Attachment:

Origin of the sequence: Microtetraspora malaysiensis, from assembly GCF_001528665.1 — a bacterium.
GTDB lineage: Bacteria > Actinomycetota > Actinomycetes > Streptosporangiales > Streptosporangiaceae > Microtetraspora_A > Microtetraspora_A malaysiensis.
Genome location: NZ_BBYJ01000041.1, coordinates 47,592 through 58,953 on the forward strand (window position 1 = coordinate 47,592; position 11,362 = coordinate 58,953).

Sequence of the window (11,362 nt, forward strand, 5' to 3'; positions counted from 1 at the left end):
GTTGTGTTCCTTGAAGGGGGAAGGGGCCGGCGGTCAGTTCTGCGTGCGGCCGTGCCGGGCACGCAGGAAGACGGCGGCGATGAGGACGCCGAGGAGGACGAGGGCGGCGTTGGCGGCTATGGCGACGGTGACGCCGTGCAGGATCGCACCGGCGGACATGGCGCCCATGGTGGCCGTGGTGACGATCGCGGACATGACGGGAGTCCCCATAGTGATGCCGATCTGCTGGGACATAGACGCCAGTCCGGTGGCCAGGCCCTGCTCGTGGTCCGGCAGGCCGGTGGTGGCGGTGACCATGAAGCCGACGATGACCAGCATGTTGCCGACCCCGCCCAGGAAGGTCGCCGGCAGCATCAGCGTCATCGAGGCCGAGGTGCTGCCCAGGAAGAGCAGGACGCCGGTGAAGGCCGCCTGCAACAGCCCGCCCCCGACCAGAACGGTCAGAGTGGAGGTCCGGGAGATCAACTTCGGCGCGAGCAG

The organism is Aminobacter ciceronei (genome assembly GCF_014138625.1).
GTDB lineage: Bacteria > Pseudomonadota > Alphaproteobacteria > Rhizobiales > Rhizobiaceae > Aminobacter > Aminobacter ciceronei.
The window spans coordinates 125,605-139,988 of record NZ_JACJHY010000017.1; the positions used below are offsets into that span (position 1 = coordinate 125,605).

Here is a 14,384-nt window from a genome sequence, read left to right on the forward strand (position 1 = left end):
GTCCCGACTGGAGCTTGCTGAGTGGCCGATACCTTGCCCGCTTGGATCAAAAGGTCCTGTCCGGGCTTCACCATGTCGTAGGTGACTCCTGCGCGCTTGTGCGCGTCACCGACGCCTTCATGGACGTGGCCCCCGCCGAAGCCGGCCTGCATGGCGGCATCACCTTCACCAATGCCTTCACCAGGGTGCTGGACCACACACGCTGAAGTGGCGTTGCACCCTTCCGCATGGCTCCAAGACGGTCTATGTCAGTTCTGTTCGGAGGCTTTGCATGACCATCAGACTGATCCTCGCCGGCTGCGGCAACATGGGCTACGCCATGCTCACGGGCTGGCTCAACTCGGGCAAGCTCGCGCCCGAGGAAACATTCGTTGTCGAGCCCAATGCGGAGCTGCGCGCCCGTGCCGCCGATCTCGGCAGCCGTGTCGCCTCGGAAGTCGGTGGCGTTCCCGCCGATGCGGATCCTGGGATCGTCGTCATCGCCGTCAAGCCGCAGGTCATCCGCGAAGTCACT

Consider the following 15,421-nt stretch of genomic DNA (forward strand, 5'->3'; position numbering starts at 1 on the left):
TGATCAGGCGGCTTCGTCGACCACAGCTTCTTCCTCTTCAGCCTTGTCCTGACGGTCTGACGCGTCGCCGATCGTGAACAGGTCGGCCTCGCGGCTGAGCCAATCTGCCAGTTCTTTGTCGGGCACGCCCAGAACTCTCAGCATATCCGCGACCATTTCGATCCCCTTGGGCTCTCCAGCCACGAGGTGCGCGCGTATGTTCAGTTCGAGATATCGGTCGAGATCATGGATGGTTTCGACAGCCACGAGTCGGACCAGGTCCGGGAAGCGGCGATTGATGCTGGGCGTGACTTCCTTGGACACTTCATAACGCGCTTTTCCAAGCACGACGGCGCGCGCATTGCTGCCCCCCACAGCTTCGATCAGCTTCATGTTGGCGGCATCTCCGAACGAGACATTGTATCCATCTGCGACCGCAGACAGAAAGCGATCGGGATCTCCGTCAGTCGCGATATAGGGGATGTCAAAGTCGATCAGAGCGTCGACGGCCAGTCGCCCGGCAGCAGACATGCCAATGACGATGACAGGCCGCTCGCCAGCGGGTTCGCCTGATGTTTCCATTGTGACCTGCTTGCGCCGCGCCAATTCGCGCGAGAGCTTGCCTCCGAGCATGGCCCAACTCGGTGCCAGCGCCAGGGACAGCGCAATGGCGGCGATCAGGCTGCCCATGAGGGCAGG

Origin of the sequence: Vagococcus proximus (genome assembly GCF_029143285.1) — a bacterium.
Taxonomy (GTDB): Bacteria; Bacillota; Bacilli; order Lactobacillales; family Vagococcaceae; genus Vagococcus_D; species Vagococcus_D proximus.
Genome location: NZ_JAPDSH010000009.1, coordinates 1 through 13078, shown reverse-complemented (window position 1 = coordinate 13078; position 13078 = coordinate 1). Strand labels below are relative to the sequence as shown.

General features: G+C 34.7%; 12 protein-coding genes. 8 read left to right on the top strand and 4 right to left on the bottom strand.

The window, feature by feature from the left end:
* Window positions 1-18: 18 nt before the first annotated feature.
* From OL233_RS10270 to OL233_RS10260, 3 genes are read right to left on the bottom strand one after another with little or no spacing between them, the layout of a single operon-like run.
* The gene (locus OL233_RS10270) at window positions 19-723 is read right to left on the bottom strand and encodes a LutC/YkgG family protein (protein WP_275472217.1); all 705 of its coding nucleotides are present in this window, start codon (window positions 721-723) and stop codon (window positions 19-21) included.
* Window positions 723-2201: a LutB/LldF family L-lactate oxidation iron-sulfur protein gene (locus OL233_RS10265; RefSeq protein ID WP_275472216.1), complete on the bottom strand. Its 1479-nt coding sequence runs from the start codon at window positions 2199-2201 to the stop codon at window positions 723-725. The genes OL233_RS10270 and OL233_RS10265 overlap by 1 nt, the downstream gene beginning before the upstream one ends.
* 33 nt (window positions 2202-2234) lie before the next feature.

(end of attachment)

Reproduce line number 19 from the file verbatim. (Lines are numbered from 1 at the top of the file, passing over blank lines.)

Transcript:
* From OL233_RS10270 to OL233_RS10260, 3 genes are read right to left on the bottom strand one after another with little or no spacing between them, the layout of a single operon-like run.